Indeed, an assessment of Katrina survivors conducted upon their return to New Orleans found nearly half showed signs of post-traumatic stress disorder, with the most vulnerable being low-income, young African-American mothers. Overall rates of mental illness increased a year after the storm, with 14% experiencing serious mental illness compared with 7% before the hurricane.
According to Dr. Maureen Lichtveld, professor and chair of environmental health sciences at Tulane University's School of Public Health and Tropical Medicine, local access to mental health services was already low before Katrina,
In the years after, efforts were made to put behavioral health resources closer to the affected communities to provide quicker response during a disaster.
Lichtveld said one of the ways the region surrounding New Orleans improved capacity to mental health services was to train and deploy members of the community as health workers to provide a kind of social network that helps victims deal with their anxieties.
"This is all about planning beforehand and knowing your gap so that others around you can help fill it," Lichtveld said.
The funding need
While the immediate focus is on search, rescue and recovery efforts, Shah is sure the proper infrastructure was in place to address the long-term, public health needs of residents. However, he acknowledged that the unprecedented amount of rain and flooding will challenge providers and will require outside help.
He said much will depend on emergency funding. And just how much federal support can be expected remains unclear.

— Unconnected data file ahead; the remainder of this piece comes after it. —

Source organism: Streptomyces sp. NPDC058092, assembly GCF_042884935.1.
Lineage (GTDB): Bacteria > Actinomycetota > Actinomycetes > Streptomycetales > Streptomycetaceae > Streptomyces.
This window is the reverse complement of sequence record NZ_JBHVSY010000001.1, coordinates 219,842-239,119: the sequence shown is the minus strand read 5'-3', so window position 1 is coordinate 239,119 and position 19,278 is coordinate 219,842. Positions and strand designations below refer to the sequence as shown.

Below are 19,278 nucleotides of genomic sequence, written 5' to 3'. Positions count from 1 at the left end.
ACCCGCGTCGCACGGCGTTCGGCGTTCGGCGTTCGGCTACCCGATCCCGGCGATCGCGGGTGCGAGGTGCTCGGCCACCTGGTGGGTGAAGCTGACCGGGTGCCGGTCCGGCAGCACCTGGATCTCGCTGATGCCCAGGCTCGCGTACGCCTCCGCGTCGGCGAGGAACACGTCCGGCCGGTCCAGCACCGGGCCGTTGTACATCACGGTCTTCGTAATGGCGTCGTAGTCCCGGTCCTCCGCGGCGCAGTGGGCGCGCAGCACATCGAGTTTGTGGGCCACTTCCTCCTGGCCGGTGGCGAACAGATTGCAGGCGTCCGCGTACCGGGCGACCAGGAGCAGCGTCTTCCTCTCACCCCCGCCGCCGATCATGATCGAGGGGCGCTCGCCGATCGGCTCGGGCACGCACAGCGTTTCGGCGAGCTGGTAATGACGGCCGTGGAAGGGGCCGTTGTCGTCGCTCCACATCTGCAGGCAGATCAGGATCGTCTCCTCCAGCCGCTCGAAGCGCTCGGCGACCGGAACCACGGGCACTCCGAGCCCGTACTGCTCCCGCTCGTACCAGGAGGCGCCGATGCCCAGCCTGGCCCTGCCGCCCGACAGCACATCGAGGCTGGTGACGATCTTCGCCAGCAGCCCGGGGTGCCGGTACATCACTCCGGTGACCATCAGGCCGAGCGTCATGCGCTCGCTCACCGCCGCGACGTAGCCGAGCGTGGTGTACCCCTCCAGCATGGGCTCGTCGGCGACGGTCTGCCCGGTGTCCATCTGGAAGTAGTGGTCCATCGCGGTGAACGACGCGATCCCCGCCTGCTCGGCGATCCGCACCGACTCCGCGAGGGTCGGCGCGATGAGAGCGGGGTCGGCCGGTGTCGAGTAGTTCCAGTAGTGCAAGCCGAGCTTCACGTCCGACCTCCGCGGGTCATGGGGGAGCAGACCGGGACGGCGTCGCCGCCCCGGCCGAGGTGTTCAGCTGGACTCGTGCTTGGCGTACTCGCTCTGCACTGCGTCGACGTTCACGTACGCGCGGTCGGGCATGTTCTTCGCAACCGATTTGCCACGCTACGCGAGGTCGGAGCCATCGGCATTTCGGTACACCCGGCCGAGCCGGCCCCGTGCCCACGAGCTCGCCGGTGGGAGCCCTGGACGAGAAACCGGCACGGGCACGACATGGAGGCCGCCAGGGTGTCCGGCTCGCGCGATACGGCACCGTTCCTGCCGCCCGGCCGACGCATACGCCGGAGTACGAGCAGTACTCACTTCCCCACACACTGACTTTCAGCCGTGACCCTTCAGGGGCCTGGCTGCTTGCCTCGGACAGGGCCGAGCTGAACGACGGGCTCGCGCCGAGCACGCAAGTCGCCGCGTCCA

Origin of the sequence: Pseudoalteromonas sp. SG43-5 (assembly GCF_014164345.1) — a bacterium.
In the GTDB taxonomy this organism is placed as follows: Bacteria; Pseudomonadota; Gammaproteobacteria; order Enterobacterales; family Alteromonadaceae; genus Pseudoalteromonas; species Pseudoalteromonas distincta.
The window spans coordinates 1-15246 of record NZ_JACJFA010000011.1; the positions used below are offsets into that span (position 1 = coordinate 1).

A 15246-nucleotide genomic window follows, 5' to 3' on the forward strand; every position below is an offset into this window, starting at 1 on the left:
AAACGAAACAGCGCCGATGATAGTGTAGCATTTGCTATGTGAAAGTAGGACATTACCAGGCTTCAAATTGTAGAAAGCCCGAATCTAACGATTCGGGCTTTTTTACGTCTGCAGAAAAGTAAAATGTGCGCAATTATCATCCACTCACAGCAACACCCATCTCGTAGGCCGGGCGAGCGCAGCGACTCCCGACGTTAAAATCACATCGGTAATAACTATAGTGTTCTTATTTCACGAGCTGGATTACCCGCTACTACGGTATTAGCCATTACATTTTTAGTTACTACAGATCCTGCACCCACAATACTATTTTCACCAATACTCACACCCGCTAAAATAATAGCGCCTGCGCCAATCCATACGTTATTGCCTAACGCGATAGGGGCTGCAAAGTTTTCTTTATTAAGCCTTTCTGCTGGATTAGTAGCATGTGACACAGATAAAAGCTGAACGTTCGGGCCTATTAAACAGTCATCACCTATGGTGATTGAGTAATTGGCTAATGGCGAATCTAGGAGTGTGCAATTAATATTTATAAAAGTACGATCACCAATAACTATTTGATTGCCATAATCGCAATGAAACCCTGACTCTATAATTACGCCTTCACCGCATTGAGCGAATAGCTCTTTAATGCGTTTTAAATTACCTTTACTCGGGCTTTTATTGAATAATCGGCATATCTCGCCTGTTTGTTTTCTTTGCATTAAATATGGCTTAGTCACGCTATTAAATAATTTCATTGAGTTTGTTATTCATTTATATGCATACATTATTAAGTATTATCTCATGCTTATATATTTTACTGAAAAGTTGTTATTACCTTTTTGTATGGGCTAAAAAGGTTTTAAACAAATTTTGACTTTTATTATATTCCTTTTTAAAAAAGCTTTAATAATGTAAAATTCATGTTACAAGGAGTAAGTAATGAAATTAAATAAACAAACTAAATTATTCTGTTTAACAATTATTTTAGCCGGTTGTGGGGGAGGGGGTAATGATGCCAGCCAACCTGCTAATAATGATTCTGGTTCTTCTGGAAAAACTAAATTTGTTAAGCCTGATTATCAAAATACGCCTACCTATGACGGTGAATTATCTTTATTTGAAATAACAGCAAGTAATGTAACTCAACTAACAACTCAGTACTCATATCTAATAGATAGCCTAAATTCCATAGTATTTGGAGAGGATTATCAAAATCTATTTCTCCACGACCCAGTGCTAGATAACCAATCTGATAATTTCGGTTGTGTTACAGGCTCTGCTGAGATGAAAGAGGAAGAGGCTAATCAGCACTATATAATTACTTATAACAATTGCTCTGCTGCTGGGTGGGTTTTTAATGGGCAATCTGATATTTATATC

Last weekend HHS Secretary Dr. Tom Price declared a public health emergency in Texas, which will free up some emergency funding immediately. The CMS also can grant healthcare providers more flexibility in meeting the health needs of Medicare and Medicaid beneficiaries, such as waiving certain documentation requirements.
President Donald Trump has reportedly pledged billions in emergency aid to Texas. But Republican congressional lawmakers are reportedly seeking to cut more than $870 million from the $2.3 billion remaining in the Federal Emergency Management Agency's disaster relief account to offset some of the costs of building the president's wall along the U.S.-Mexico border.
It is likely Congress will approve a disaster relief funding package given the level of devastation, estimated at more than $40 billion—the most expensive natural disaster in history.
Hotez said he remained cautiously optimistic about federal aid.
"I've learned to lower my expectations as to what I can expect from the federal government," Hotez said. "From everything that I have seen we've been on our own."